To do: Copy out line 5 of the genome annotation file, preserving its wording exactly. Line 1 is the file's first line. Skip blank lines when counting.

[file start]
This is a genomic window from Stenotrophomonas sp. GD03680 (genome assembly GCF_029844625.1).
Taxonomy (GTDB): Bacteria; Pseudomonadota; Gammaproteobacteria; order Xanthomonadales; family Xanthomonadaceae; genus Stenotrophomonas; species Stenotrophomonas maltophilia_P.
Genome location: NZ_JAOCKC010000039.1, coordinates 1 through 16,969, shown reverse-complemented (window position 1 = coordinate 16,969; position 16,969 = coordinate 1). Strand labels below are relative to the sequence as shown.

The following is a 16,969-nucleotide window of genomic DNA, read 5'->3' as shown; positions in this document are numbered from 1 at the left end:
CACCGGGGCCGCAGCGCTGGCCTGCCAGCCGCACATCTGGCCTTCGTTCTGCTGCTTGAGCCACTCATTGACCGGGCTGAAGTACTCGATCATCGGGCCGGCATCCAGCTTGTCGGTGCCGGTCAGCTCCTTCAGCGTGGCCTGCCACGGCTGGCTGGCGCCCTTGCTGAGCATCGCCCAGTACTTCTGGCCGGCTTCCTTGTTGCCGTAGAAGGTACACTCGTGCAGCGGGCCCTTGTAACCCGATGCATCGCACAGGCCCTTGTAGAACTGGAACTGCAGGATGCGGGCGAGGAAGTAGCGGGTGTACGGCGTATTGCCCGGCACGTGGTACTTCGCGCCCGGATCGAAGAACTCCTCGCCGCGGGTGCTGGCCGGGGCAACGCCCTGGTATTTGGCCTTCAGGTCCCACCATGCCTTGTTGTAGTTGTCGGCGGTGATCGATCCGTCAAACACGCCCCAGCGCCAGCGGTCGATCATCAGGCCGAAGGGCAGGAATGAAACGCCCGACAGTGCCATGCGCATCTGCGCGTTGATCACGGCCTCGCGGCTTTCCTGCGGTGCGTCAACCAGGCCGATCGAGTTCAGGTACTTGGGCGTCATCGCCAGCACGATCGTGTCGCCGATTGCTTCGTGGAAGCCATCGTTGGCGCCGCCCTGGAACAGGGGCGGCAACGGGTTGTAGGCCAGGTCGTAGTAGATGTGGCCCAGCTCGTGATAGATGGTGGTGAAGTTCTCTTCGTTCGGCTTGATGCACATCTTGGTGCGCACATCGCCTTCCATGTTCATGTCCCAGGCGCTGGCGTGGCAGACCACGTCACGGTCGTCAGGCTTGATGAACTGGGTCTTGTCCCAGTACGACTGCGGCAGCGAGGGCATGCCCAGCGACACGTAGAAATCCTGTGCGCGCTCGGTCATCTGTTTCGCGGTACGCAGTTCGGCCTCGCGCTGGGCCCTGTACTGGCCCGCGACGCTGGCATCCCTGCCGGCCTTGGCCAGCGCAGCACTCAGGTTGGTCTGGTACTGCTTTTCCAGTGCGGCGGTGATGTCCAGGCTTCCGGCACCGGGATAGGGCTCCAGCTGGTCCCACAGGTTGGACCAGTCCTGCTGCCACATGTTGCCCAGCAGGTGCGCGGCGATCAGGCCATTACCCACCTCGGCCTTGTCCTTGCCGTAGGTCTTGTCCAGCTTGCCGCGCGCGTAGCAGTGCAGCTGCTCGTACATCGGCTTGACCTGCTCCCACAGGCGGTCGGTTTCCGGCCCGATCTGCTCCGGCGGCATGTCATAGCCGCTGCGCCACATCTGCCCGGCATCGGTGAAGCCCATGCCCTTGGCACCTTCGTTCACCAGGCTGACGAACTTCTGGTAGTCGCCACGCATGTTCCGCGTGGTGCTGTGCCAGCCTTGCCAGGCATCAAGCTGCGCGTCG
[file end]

CACCGGGGCCGCAGCGCTGGCCTGCCAGCCGCACATCTGGCCTTCGTTCTGCTGCTTGAGCCACTCATTGACCGGGCTGAAGTACTCGATCATCGGGCCGGCATCCAGCTTGTCGGTGCCGGTCAGCTCCTTCAGCGTGGCCTGCCACGGCTGGCTGGCGCCCTTGCTGAGCATCGCCCAGTACTTCTGGCCGGCTTCCTTGTTGCCGTAGAAGGTACACTCGTGCAGCGGGCCCTTGTAACCCGATGCATCGCACAGGCCCTTGTAGAACTGGAACTGCAGGATGCGGGCGAGGAAGTAGCGGGTGTACGGCGTATTGCCCGGCACGTGGTACTTCGCGCCCGGATCGAAGAACTCCTCGCCGCGGGTGCTGGCCGGGGCAACGCCCTGGTATTTGGCCTTCAGGTCCCACCATGCCTTGTTGTAGTTGTCGGCGGTGATCGATCCGTCAAACACGCCCCAGCGCCAGCGGTCGATCATCAGGCCGAAGGGCAGGAATGAAACGCCCGACAGTGCCATGCGCATCTGCGCGTTGATCACGGCCTCGCGGCTTTCCTGCGGTGCGTCAACCAGGCCGATCGAGTTCAGGTACTTGGGCGTCATCGCCAGCACGATCGTGTCGCCGATTGCTTCGTGGAAGCCATCGTTGGCGCCGCCCTGGAACAGGGGCGGCAACGGGTTGTAGGCCAGGTCGTAGTAGATGTGGCCCAGCTCGTGATAGATGGTGGTGAAGTTCTCTTCGTTCGGCTTGATGCACATCTTGGTGCGCACATCGCCTTCCATGTTCATGTCCCAGGCGCTGGCGTGGCAGACCACGTCACGGTCGTCAGGCTTGATGAACTGGGTCTTGTCCCAGTACGACTGCGGCAGCGAGGGCATGCCCAGCGACACGTAGAAATCCTGTGCGCGCTCGGTCATCTGTTTCGCGGTACGCAGTTCGGCCTCGCGCTGGGCCCTGTACTGGCCCGCGACGCTGGCATCCCTGCCGGCCTTGGCCAGCGCAGCACTCAGGTTGGTCTGGTACTGCTTTTCCAGTGCGGCGGTGATGTCCAGGCTTCCGGCACCGGGATAGGGCTCCAGCTGGTCCCACAGGTTGGACCAGTCCTGCTGCCACATGTTGCCCAGCAGGTGCGCGGCGATCAGGCCATTACCCACCTCGGCCTTGTCCTTGCCGTAGGTCTTGTCCAGCTTGCCGCGCGCGTAGCAGTGCAGCTGCTCGTACATCGGCTTGACCTGCTCCCACAGGCGGTCGGTTTCCGGCCCGATCTGCTCCGGCGGCATGTCATAGCCGCTGCGCCACATCTGCCCGGCATCGGTGAAGCCCATGCCCTTGGCACCTTCGTTCACCAGGCTGACGAACTTCTGGTAGTCGCCACGCATGTTCCGCGTGGTGCTGTGCCAGCCTTGCCAGGCATCAAGCTGCGCGTCG